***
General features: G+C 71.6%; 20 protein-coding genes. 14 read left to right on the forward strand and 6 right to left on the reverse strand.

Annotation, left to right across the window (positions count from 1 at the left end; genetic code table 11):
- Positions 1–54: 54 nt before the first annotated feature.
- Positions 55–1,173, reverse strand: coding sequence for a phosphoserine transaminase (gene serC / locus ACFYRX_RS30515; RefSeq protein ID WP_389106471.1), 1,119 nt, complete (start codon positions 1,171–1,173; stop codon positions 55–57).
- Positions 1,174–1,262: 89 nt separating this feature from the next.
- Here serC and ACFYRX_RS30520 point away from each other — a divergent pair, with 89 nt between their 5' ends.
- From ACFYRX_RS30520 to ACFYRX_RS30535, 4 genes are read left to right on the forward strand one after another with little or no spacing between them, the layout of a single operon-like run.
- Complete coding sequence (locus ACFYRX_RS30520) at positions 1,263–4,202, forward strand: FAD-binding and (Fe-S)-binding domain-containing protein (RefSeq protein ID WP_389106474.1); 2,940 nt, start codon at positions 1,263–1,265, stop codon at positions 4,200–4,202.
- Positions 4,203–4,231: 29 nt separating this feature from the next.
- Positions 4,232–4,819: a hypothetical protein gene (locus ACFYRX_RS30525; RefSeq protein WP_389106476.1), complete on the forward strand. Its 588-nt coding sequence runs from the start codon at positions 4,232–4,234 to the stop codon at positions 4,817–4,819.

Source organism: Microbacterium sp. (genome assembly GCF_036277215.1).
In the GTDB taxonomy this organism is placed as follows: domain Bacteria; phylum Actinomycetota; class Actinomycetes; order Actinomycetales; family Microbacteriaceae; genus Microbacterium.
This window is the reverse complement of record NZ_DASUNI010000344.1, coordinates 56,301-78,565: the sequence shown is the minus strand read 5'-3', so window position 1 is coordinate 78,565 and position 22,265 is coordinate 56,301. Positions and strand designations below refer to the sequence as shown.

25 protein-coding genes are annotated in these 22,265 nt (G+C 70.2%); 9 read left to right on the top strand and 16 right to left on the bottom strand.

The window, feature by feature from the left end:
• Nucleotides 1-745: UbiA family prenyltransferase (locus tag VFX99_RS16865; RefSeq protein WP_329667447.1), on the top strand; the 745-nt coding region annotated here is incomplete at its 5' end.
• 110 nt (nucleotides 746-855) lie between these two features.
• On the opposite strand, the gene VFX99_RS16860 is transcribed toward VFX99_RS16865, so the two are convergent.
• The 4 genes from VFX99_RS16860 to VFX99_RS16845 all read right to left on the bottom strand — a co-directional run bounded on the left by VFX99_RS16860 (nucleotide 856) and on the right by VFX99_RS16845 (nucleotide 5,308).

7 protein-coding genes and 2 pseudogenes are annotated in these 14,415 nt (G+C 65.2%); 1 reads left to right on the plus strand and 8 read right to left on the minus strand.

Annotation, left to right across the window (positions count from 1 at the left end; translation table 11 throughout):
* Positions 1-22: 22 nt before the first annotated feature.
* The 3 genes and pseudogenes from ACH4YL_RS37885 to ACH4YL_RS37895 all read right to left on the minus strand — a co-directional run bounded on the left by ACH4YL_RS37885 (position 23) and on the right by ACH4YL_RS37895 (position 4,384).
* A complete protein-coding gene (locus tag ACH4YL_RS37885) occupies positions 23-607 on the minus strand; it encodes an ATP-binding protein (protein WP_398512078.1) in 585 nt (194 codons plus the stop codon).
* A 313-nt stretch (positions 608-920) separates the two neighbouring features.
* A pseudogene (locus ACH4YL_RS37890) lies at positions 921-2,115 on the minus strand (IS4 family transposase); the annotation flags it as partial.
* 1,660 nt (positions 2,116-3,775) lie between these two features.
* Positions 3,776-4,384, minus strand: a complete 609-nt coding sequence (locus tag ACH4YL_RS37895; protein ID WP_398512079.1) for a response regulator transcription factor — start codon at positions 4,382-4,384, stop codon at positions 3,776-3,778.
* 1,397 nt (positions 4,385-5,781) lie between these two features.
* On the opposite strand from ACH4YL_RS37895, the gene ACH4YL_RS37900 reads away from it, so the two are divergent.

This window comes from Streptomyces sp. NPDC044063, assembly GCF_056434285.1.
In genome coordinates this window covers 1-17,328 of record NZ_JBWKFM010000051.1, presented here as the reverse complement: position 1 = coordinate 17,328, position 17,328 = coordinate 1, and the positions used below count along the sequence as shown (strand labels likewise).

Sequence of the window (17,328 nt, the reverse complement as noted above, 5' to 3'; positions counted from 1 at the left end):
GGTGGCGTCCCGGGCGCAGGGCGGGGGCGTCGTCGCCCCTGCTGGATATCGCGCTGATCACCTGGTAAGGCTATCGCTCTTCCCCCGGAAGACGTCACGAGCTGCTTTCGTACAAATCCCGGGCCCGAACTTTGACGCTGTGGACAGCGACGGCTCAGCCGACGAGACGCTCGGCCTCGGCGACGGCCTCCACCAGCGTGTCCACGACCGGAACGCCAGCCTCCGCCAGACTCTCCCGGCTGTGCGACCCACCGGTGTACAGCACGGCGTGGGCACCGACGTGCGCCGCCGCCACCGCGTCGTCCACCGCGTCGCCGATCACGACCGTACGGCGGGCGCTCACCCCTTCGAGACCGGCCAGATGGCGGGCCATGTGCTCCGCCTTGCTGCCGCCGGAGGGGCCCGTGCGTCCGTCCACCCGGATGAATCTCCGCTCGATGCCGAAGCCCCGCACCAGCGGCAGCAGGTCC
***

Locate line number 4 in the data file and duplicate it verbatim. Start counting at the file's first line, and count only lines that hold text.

- Positions 55–1,173, reverse strand: coding sequence for a phosphoserine transaminase (gene serC / locus ACFYRX_RS30515; RefSeq protein ID WP_389106471.1), 1,119 nt, complete (start codon positions 1,171–1,173; stop codon positions 55–57).